Adams Corner busy prepping for Irish Heritage Festival

Dancers performed at the 1010 Irish Heritage Festival in Adams Corner.: This year's festival starts Sunday at 12 noon.Dancers performed at the 2010 Irish Heritage Festival in Adams Corner.: This year's festival starts Sunday at 12 noon.

Call it a block party with an open invitation to the rest of the world. The third annual Irish Heritage Festival will take place on Sun., Oct. 9, in Adams Corner, celebrating Irish music, dance, and culture with a focus that is unabashedly local.

While the festival headliners include Na Fianna, a hot new ballad-style group from Ireland, along with well-traveled, ever-popular singers Robbie O’Connell and Aoife Clancy (both New England residents), most of the other performers are regulars in the Greater Boston Irish music scene, such as The Joshua Tree, Erin’s Melody, The Gobshites, Michael O’Leary & Steve Levy, and the Kieran Jordan Dancers.

The “home-grown,” family-friendly element is key, say organizers: For this festival, which is free of charge, location isn’t a matter of convenience or necessity, it’s part of the attraction.

“We like to say that the Heritage Festival is an opportunity to come back to good old ‘Dot,’ “ explains festival committee member Patrick McDonough. “There are many people for whom Dorchester was an important part of their lives. Maybe they grew up here, or perhaps they had a family member or ancestor who lived here. So here’s a great day to come and renew old friendships, see the neighborhood, relive some memories, and have some fine entertainment in the bargain. When you go out and around on the day of the festival, you’ll see babies in strollers, teenagers, young adults, middle-agers, and senior citizens. There’s something for all generations.”

At the same time, he adds, “it’s a chance for people who aren’t familiar with Dorchester to see what a wonderful place it is. Does Dorchester have its troubles? Sure, and so does every other place in the world. But there are plenty of aspects of Dorchester you don’t know about unless you see for yourself -- and what you’ll see is a community full of good, hard-working people who care about their neighborhood.”

It’s the support of that community, notably its businesses, that makes the festival happen, organizers say. “I have learned quite a bit from running this event — it takes a lot more money than people would imagine,” says festival committee co-chair Sean Weir. “The local businesses, the neighbors, the festival volunteers, they all work very hard. But it is worth it when you see all the ages of people come through, from two months to 90 years old.

“Without the community support, it just wouldn’t be possible,” says McDonough. “It costs roughly $40,000 to put the festival on -- a good portion of that goes to the police detail and the sound. At the end of last year, we had literally $5 left in the till. But it’s all worked. The vendors at the festival have been so successful. Even in this economy, people are supporting local businesses.”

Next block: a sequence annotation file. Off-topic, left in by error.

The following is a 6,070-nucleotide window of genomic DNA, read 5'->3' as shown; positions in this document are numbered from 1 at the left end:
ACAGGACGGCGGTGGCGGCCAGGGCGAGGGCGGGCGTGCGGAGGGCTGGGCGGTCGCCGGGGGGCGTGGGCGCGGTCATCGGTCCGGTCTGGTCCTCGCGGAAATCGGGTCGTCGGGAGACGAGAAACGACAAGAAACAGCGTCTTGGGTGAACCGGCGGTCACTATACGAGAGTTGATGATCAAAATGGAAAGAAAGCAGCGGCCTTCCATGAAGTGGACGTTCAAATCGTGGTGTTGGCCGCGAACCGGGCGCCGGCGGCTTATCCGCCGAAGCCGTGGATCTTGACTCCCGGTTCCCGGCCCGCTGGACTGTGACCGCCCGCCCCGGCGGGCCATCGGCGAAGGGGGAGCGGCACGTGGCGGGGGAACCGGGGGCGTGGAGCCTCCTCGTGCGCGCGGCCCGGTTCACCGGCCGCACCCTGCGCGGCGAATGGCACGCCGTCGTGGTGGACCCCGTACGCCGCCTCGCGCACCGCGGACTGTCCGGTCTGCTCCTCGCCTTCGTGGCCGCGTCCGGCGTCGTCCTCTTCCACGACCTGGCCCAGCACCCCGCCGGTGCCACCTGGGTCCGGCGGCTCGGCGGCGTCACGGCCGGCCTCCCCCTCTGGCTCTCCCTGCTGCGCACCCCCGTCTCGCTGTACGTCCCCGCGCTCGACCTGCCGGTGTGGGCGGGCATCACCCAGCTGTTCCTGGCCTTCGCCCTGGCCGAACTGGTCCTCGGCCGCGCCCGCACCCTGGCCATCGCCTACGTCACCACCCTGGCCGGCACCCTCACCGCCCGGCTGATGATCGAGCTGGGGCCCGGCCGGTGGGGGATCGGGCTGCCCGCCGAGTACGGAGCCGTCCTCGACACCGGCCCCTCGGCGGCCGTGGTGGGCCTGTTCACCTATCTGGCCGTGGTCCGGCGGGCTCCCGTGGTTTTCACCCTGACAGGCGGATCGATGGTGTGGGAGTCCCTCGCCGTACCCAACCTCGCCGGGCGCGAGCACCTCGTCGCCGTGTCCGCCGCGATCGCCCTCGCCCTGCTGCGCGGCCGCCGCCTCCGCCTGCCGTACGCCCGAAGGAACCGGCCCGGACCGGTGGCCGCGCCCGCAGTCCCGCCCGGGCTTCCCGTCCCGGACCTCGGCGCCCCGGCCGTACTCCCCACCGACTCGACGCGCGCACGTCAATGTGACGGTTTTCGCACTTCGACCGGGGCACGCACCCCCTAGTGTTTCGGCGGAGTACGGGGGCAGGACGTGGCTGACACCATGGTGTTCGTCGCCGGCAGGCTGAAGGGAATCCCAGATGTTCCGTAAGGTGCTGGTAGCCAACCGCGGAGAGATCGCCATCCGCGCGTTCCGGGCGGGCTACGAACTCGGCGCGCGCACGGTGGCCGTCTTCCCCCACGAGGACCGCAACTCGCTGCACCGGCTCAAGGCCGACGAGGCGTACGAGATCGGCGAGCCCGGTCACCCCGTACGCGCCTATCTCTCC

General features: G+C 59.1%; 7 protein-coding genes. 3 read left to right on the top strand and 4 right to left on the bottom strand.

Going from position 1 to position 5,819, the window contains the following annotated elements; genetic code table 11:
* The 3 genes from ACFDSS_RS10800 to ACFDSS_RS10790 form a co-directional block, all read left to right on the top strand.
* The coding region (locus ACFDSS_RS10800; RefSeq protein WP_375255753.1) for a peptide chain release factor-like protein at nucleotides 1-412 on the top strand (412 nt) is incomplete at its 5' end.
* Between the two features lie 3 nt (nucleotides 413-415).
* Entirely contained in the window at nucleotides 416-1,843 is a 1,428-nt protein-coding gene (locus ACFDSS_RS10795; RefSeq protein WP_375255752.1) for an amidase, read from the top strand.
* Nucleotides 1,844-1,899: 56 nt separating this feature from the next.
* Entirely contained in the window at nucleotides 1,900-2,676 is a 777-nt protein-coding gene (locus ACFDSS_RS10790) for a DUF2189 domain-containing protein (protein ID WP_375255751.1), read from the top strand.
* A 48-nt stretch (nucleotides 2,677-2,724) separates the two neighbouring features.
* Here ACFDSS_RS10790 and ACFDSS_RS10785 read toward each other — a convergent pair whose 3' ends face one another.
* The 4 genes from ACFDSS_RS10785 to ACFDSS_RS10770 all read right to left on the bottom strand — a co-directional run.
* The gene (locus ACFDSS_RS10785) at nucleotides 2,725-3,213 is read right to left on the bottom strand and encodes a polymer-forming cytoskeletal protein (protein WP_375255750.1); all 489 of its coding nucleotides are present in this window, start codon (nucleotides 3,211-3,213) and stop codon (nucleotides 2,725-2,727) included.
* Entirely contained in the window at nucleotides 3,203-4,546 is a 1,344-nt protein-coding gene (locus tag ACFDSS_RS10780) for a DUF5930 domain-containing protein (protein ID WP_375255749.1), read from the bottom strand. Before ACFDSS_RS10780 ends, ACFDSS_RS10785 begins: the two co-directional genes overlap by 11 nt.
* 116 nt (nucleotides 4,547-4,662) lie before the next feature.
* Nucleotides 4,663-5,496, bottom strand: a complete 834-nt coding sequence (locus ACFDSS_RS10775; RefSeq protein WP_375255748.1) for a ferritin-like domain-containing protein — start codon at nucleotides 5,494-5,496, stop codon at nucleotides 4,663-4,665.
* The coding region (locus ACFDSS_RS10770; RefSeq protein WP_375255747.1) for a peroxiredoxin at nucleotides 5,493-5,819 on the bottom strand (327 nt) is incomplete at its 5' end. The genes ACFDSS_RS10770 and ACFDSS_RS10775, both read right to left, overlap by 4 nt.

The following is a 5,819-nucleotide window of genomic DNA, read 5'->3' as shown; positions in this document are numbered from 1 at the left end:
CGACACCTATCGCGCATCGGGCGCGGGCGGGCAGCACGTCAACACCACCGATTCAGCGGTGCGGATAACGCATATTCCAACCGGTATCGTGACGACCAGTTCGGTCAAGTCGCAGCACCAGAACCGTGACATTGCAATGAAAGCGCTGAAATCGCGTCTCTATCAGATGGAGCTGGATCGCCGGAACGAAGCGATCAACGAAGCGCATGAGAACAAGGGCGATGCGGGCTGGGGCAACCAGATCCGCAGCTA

The festival, which last year drew about 5,000, has proved at least as popular with performers, McDonough says. “It’s really caught fire. The more they heard about the festival, the more they wanted to perform at it, and we got more and more inquiries. It’s gotten to the point where we practically have to turn people away.”

As a result, festivalgoers can enjoy an array of Irish musical styles, from hard-core trad to contemporary sounds. Na Fianna – second-place finishers in “The All-Ireland Talent Show,” Ireland’s version of “American Idol,” McDonough notes – are in the hearty, up-tempo ballad-group mold of the Clancy Brothers and The Dubliners. The Heritage Festival is one of the stops on what will be their first American tour.

O’Connell and Clancy, whether performing individually or as a duo, have cultivated a following throughout, and beyond, the US. O’Connell has written a multitude of songs that have become part of the modern Irish song canon, including “The Islander’s Lament,” Keg of Brandy,” “The Man from Connemara” and “You’re Not Irish.” Clancy, a former member of Cherish the Ladies, is known for her lively stage presence as well as her top-drawer vocals, whether singing a contemporary song or one from the Irish tradition her family (including her late father, Bobby Clancy, of the Clancy Brothers) has done so much to preserve. She and O’Connell – a nephew of the Clancy Brothers, with whom he has often appeared – frequently perform as “The Clancy Legacy,” sharing generations of Clancy music and memories.

Other performers appearing at the festival include:
• The Joshua Tree, Boston’s own premier U2 tribute band
• Erin’s Melody with Margaret Dalton, presenting popular Irish tunes and songs
• Mairin Ui Cheide, powerful, expressive singer in Irish and English
• Michael O’Leary, traditional-style singer, with accompanist Steve Levy
• Irish rockers The Gobshites
• Devri, with a musical range that extends beyond Irish to classic and modern rock, country and folk
• The Tom Lanigan Band, traditional and contemporary Irish music
• The Kieran Jordan Dancers, featuring new, innovative dance rooted in Irish tradition
• The Boston-based Hanafin-Cooley branch of Comhaltas Ceoltoiri Eireann
• Local Irish dance schools including Maureen Green O’Leary Dance School, Clifden Academy of Dance, Forbes School of Dance, The Harney Academy and O’Shea-Chaplain School of Dance
The complete line-up is at

McDonough notes that the festival is mindful of offering family-oriented entertainment. “When we started out, we didn’t want to have a carnival, but we’ve recognized the need for more activities aimed at kids.”